Tuesday, February 28, 2023

An Earmark for Cherriots and the South Salem Transit Center: At the MPO

The Policy Committee of our Metropolitan Planning Organziation meets today, Tuesday the 28th at noon. Their big item is a review of the full draft long-range Metropolitan Transportation Plan.

Last month on big rains, flooding, and climate

Earlier this month, the minutes for the technical committee in January had a revealing note on "climate change planning." It framed climate action as this outside thing, a little strange even, a phenomenon "increasing in importance" and something that could "potentially influence MPO planning." Staff will "monitor federal, state, and local efforts and ascertain how the regional transportation planning may need to be adjusted accordingly."

January TAC in Feb TAC minutes on climate

That looks again like a clear statement that the MPO remains uninterested in climate, will always do the minimum possible, and will only do what other agencies require it to do. The MPO really should embrace planning for climate and be more active and assertive on it, rather than passive and reluctant.

On today's agenda is formal recognition of some tasty pork. I am not sure this has hit the local press yet even though it is news a month old or more. The news has been about the youth pass and changes to the fare structure, but not this Federal grant. Cherriots got an earmark for purchasing the site for the South Salem Transit Center. It really looks like it is going to happen this time! So that is some unambiguous and terrific news.

Pork! A helpful earmark for Transit

Last month, Councilor Phillips, an ER doctor it should be remembered, indicated he wanted to participate on the Steering Committee for the new regional safety plan. He advanced Councilor Stapleton's name also. That is great to see. 

Less great is that there still has been nothing publicly said about Denise Vandyke, the co-worker whom a driver killed in a crosswalk in December. It is a strange silence.

Saturday, February 25, 2023

City Council, February 27th - Civic Center and downtown Parking

Council meets on Monday, and Mayor Hoy finally makes the move to initiate right-priced parking downtown. Hooray!

The Downtown Advisory Board has been asking about it for years.

Request to move to right-priced parking last year

The Climate Action Plan calls for it.

Time for TL24 and right-priced parking!

The Congestion Relief Task Force called for it.

Congestion Relief Task Force called for it

There are so many studies and policy aims that call for right-priced parking. They all converge.

Friday, February 24, 2023

A Century Ago, a Gas Station and Hotel on Corner of State and High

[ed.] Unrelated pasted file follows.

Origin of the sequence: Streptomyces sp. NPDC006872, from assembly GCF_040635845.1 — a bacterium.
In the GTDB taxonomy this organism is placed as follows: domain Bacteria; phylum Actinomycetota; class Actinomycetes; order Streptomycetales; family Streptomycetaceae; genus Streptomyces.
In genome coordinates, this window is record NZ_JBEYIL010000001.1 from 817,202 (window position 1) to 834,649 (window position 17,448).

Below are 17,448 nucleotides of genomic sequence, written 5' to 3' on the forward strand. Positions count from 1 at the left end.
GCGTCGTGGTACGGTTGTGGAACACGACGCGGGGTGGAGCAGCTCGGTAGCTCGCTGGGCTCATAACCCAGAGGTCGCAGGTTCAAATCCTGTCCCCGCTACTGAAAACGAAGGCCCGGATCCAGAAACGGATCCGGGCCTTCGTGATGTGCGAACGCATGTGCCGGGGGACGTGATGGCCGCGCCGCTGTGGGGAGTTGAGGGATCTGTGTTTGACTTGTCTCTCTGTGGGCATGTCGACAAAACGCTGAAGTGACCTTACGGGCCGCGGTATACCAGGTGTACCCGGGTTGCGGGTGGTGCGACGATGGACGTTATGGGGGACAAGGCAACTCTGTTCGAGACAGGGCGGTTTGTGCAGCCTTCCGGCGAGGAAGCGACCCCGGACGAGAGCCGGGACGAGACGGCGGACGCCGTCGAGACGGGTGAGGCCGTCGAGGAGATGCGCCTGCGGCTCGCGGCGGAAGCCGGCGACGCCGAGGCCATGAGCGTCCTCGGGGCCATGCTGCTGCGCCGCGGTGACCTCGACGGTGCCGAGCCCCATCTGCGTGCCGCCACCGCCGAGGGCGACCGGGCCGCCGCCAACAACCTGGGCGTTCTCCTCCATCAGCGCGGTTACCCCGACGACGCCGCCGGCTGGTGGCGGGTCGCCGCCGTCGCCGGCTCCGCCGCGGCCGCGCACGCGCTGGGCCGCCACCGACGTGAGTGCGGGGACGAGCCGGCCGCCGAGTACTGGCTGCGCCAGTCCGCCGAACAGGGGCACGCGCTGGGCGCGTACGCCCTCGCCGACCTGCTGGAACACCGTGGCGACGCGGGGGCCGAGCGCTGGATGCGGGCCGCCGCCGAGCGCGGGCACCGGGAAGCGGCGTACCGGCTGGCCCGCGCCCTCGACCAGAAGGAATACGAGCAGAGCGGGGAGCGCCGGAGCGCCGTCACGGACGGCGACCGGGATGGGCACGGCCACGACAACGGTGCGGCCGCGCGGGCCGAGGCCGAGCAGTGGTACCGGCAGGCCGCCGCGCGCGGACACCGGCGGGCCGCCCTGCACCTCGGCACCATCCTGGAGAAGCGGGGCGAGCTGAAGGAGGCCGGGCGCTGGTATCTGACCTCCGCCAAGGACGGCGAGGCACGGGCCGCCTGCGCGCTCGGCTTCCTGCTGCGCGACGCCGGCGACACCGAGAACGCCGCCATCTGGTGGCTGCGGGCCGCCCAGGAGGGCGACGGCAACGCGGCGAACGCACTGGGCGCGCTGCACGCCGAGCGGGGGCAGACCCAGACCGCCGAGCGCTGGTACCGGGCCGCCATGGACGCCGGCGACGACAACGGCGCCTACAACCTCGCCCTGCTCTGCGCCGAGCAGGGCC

Wednesday the Mill posted a nice picture of the corner of State and High before the New Bligh Building and Capitol Theater was built.

Union Oil gas station, c.1925
(detail WHC 2016.090.0001.041)

Images of this part of State Street hadn't circulated much, and it is interesting to highlight it a little.

Behind the service station you can see one of Salem's early hotels. It had multiple names and owners, and an early one was Cook's Hotel.

Cook's Hotel, c. 1890 (Oregon State Library)

Throughout early  1889

Later, at the time of the gas station, I believe it was called the Salem Hotel.

The hotel was set back from the corner, and there was a decent-sized lawn or field there.

Thursday, February 23, 2023

Few Sneckdowns to Document it Seems; Froth on a Streetcar as Shiny new Toy

Well, it looks like the snow is melting too quickly this morning and there may not be much opportunity to document excess space in our roads and streets. But if you are out and about and see places where snow remains, where cars clearly have unneeded space, and where roads could be narrowed, crosswalks shortened, or bike lanes added, take a picture for our TSP update!

Sneckdowns on State and 12th in 2019

See notes from 2016 and 2018 for more on sneckdowns.

On State Street by Pioneer Trust at Commercial
(via State Archives)

Also Rep. Andersen has a hearing today on his streetcar proposal, and there is a good bit of uncritical enthusiasm for it. Significantly, Cherriots appears to be silent on it. If it were such a great idea, you'd think they would show more visible support. As a shiny toy it attracts support, but as an expensive infrastructure solution with real costs, a boondoggle too often in cities, supporters have not thought through:

  1. Value. Any rail solution will be very expensive. Are there alternative solutions at a lower cost that will yield the same or nearly the same benefit?
  2. Opportunity cost. If we make a great capital investment for streetcar, what opportunities for investing elsewhere will we have to pass by? Does a streetcar hoover up discretionary dollars for things like the bikeway system and sidewalks?
  3. Cannibalizing walking and biking space. There are constant threats to poach space on the Union Street Bridge. If we want to reduce driving and to make walking and biking more lovely, why do we not reduce driving lanes instead of degrading walking and biking space? Why not reallocate existing auto capacity for higher ends?
  4. What about operational expenses and future maintenance obligations? Will a new system cut into existing bus service or make increased frequency less likely?

Previously here:

Addendum, March 3rd

The paper today had a story about the streetcar bill. It had got the hearing on the 28th, after having been postponed on the 23rd.